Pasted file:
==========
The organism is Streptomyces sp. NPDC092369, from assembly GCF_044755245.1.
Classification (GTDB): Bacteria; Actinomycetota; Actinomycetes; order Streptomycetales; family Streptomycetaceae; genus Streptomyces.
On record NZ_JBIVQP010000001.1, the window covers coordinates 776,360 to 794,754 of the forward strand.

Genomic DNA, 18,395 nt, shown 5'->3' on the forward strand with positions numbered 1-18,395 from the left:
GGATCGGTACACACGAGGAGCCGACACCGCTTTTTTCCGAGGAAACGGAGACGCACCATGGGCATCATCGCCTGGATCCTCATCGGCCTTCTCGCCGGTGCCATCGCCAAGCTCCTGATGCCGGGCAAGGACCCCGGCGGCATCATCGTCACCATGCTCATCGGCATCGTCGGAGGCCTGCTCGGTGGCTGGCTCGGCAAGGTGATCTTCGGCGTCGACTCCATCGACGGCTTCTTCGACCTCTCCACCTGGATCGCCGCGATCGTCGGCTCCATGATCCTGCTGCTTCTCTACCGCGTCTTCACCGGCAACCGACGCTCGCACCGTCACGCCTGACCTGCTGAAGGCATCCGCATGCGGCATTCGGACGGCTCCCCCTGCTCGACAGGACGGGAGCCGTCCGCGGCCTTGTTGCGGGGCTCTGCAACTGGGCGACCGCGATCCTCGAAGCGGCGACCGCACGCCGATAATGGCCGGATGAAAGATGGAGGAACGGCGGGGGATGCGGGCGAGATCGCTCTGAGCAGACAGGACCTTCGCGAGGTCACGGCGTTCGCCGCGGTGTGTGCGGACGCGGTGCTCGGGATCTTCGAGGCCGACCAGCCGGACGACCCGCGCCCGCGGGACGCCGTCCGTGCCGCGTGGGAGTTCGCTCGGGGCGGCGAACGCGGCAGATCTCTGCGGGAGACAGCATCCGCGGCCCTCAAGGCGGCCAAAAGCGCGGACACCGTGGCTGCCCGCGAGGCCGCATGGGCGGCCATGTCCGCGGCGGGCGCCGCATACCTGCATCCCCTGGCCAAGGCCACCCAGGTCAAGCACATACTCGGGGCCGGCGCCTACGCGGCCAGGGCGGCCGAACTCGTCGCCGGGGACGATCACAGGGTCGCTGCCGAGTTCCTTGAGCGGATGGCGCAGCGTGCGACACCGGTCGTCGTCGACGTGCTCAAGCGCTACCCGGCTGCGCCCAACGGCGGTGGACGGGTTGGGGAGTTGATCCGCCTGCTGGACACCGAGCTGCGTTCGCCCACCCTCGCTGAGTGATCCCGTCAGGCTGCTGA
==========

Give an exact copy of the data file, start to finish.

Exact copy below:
The organism is Streptomyces sp. NPDC092369, from assembly GCF_044755245.1.
Classification (GTDB): Bacteria; Actinomycetota; Actinomycetes; order Streptomycetales; family Streptomycetaceae; genus Streptomyces.
On record NZ_JBIVQP010000001.1, the window covers coordinates 776,360 to 794,754 of the forward strand.

Genomic DNA, 18,395 nt, shown 5'->3' on the forward strand with positions numbered 1-18,395 from the left:
GGATCGGTACACACGAGGAGCCGACACCGCTTTTTTCCGAGGAAACGGAGACGCACCATGGGCATCATCGCCTGGATCCTCATCGGCCTTCTCGCCGGTGCCATCGCCAAGCTCCTGATGCCGGGCAAGGACCCCGGCGGCATCATCGTCACCATGCTCATCGGCATCGTCGGAGGCCTGCTCGGTGGCTGGCTCGGCAAGGTGATCTTCGGCGTCGACTCCATCGACGGCTTCTTCGACCTCTCCACCTGGATCGCCGCGATCGTCGGCTCCATGATCCTGCTGCTTCTCTACCGCGTCTTCACCGGCAACCGACGCTCGCACCGTCACGCCTGACCTGCTGAAGGCATCCGCATGCGGCATTCGGACGGCTCCCCCTGCTCGACAGGACGGGAGCCGTCCGCGGCCTTGTTGCGGGGCTCTGCAACTGGGCGACCGCGATCCTCGAAGCGGCGACCGCACGCCGATAATGGCCGGATGAAAGATGGAGGAACGGCGGGGGATGCGGGCGAGATCGCTCTGAGCAGACAGGACCTTCGCGAGGTCACGGCGTTCGCCGCGGTGTGTGCGGACGCGGTGCTCGGGATCTTCGAGGCCGACCAGCCGGACGACCCGCGCCCGCGGGACGCCGTCCGTGCCGCGTGGGAGTTCGCTCGGGGCGGCGAACGCGGCAGATCTCTGCGGGAGACAGCATCCGCGGCCCTCAAGGCGGCCAAAAGCGCGGACACCGTGGCTGCCCGCGAGGCCGCATGGGCGGCCATGTCCGCGGCGGGCGCCGCATACCTGCATCCCCTGGCCAAGGCCACCCAGGTCAAGCACATACTCGGGGCCGGCGCCTACGCGGCCAGGGCGGCCGAACTCGTCGCCGGGGACGATCACAGGGTCGCTGCCGAGTTCCTTGAGCGGATGGCGCAGCGTGCGACACCGGTCGTCGTCGACGTGCTCAAGCGCTACCCGGCTGCGCCCAACGGCGGTGGACGGGTTGGGGAGTTGATCCGCCTGCTGGACACCGAGCTGCGTTCGCCCACCCTCGCTGAGTGATCCCGTCAGGCTGCTGA